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Vietnam's economy is rapidly growing together with the wealth of its citizens. Besides, this growth may be attributed to globalization. With an educated workforce and industries, Vietnam has opened its boundaries to international markets and foreign investors. This has made it become the main exporter of apparel and electronics. Also, globalization has introduced positive impacts on the majority of Vietnamese. Its GDP has increased with a significant percentage for the last three decades to approximately $2,600, as per the data collected in 2018 (Kopf, 2018). According to recent research, approximately 95% of the Vietnamese expressed that internal trade is important (Kopf, 2018). This is due, in comparison to other developing countries, growth in Vietnam has equitably been felt among its citizens. Besides, the number of individuals that were in absolute poverty also decreased from around 70% to 10% from 1990 to 2016, respectively (Kopf, 2018). Therefore, if people want to assess the impact of globalization, they should start by looking at Vietnam's economy.
In 2018, Vietnamese trade denoted 208% of Vietnam's gross domestic product (Nordea, 2020). Vietnam mainly exports automatic data processing machines, technology products, footwear, and electronic apparatus, among other products. Its imports include petroleum oils, micro assemblies tool machinery, and electronic integrated circuits. Therefore, there is a need for foreign currency such as the U.S. dollars used in the international markets as its trades with other countries. Some of the key trading partners of Vietnam include South Korea, China, Japan, and the United States. Its economic model also extensively relies on exports and foreign investment, particularly to Europe and the United States (Nordea, 2020). Besides, recently, Vietnam expressed a commitment to trade liberalization. Trade liberalization is described as the decrease or removal of barriers or restrictions on the free exchange of commodities between countries. Vietnam in 2007 joined WTO and entered into an agreement called Free Trade Agreements (FTAs) with the United States and ASEAN nations. It furthermore enjoys a cooperation treaty with the E.U. Besides, this is a free trade agreement that was ratified by in February 2020 by the European Parliament, and it is anticipated that Vietnam will enter into force soon (Nordea, 2020). Therefore, activities such as exports, imports, and trade liberalization help grow the Vietnam economy.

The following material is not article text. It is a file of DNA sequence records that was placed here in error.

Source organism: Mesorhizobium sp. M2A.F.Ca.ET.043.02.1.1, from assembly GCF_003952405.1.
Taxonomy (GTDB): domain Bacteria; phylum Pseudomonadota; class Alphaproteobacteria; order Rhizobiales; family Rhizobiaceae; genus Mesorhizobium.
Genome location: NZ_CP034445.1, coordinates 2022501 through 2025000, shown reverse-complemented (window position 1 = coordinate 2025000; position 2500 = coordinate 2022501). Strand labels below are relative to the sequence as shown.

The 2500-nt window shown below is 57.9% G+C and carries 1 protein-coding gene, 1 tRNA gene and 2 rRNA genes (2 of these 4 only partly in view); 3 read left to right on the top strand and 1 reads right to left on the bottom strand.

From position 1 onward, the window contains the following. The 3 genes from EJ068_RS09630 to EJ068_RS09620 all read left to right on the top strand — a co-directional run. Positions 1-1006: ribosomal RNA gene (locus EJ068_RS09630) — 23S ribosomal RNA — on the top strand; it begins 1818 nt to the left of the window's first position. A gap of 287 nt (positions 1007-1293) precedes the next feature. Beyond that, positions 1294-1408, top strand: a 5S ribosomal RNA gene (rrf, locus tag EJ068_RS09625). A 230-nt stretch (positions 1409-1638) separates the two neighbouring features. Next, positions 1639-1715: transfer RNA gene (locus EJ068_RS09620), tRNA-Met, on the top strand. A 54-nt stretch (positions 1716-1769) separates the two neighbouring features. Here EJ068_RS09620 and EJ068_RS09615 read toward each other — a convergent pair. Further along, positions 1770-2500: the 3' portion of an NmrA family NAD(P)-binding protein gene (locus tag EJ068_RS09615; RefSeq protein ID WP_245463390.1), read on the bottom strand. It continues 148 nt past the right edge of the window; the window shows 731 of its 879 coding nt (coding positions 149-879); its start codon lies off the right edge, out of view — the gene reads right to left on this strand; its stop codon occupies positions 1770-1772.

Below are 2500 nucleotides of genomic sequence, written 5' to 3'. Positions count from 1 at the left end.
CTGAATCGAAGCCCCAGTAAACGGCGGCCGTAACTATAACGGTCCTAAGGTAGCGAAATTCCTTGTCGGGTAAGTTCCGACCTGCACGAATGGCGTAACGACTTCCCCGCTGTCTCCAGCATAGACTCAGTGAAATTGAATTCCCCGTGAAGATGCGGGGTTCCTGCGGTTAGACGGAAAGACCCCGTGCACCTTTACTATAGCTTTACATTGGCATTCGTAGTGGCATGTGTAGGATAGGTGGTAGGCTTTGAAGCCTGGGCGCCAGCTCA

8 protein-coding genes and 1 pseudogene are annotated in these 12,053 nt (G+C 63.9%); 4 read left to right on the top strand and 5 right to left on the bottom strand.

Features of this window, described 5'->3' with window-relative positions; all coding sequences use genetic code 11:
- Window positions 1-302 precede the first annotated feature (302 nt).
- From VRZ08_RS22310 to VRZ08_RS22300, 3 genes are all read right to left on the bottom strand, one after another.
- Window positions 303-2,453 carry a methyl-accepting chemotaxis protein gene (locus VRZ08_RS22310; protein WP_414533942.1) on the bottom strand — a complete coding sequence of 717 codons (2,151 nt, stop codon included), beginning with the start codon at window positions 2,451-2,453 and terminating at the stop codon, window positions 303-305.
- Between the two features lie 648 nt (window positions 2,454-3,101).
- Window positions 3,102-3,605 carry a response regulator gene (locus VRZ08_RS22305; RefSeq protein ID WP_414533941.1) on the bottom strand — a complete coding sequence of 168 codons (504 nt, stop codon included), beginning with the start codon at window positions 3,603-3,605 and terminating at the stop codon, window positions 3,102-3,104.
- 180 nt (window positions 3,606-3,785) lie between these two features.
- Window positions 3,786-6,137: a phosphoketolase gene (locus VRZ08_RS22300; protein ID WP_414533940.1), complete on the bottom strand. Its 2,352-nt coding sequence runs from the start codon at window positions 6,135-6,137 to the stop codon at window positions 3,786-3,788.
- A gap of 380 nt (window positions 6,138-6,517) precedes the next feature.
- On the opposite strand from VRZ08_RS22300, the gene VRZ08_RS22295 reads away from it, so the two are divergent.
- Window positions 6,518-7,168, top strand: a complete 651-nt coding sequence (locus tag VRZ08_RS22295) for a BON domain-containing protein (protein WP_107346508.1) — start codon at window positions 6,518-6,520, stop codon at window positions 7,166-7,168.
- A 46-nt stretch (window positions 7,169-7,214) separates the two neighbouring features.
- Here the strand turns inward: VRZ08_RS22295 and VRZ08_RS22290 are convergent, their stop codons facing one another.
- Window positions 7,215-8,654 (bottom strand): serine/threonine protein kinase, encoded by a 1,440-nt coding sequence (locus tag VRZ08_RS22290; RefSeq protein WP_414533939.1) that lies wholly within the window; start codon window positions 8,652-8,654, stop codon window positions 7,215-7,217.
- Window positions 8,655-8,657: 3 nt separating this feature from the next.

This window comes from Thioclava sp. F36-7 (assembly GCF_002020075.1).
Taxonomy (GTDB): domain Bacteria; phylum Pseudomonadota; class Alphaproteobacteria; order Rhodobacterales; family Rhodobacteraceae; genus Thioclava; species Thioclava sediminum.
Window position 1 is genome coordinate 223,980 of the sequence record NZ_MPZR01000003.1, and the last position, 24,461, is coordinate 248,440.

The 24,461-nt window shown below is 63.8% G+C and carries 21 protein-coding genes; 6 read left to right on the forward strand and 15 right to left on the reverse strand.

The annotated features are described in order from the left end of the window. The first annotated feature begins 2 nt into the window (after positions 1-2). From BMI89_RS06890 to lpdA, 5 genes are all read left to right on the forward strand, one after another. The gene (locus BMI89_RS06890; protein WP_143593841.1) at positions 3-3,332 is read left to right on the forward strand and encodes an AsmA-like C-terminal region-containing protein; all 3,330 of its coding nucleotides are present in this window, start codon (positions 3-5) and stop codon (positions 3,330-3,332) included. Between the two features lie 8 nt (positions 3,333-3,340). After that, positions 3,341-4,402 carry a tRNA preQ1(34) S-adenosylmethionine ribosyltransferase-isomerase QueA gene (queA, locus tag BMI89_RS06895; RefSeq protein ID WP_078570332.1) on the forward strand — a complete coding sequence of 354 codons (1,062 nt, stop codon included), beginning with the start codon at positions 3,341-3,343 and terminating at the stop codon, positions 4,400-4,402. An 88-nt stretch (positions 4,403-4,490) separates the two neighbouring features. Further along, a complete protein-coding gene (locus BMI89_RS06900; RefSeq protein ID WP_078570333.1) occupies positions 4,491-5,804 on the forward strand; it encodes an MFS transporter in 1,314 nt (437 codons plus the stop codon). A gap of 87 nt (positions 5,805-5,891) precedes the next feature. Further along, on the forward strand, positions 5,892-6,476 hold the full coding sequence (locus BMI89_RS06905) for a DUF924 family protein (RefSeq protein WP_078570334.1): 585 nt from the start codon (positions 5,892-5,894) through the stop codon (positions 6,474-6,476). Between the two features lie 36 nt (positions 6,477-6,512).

Vietnam's International Business Environment
Vietnam is among the rapidly developing counties in Asia for the last three decades. Besides, this has derived it from poverty to a middle-lower income economy. Before the economic and political reforms initiated in 1986, it was among the poorest country globally. It had a per capita income of approximately $100. However, towards the end of 2015, it grew its per capita income to almost $1,200 that is attributed to its per capita GDP growth approximated to be around 7.1 in 2018% (The World Bank, 2020).
Besides, Vietnam has opened its bounders for business with other countries for some decades now. The culture of its people is, however, inclined towards entrepreneurship and work, aspects that have brought revival in its economy. For example, shifting from the agricultural and traditional economy, its government has gradually though steadily opened Vietnam to expatriate workers and foreign investments. This move has been facilitated by an attractive tax system, which has therefore enhanced the growth of local businesses.
In Vietnam culture, trust is a significant aspect. It irritates people, particularly business individuals from other countries since they interact with Vietnamese with the influence of their cultures (Bui et al., 2018). The business environment in Vietnam is not simple since it is centered on reputation and trust. Vietnamese are often suspicious of new people until they get to know you personally. Besides, just like in another society, trust is a long process that may take many years to create as well as second to destroy. Therefore, while interacting with people in Vietnam, particularly Vietnamese, individuals should be careful.
Transactions in Vietnam are often negotiated. Purchasing in Vietnam is always a battle of strategy and subtleties. Foreigners in Vietnam should expect to pay the seller more since they do not know you, an aspect Vietnams take advantage of (Bui et al., 2018). Therefore, the most effective weapon for foreigners is their negotiating skills.
Food is a significant aspect of the culture of Vietnamese. Due to this, it is seen as rudeness to leave food uneaten, particularly where one has visited any Vietnamese home and is welcomed with a meal. Besides, the Vietnameses view this as an insult to their land as well as the people who prepared the food (Bui et al., 2018). Therefore, while in Vietnam, whether in a restaurant or someone's home, it is advisable to take the amount of food one can eat and be sure to offer various compliments such as thank you.
The Currency of Vietnam
The Vietnam currency is free-floating. Since 1999, the government of Vietnam has managed to maintain the Vietnamese currency at a floating exchange rate despite it being de factor pegged to the United States dollar. According to the de factor exchange rate of IMF arrangement classification, the exchange rate has been categorized as free-floating (The World Bank, 2020).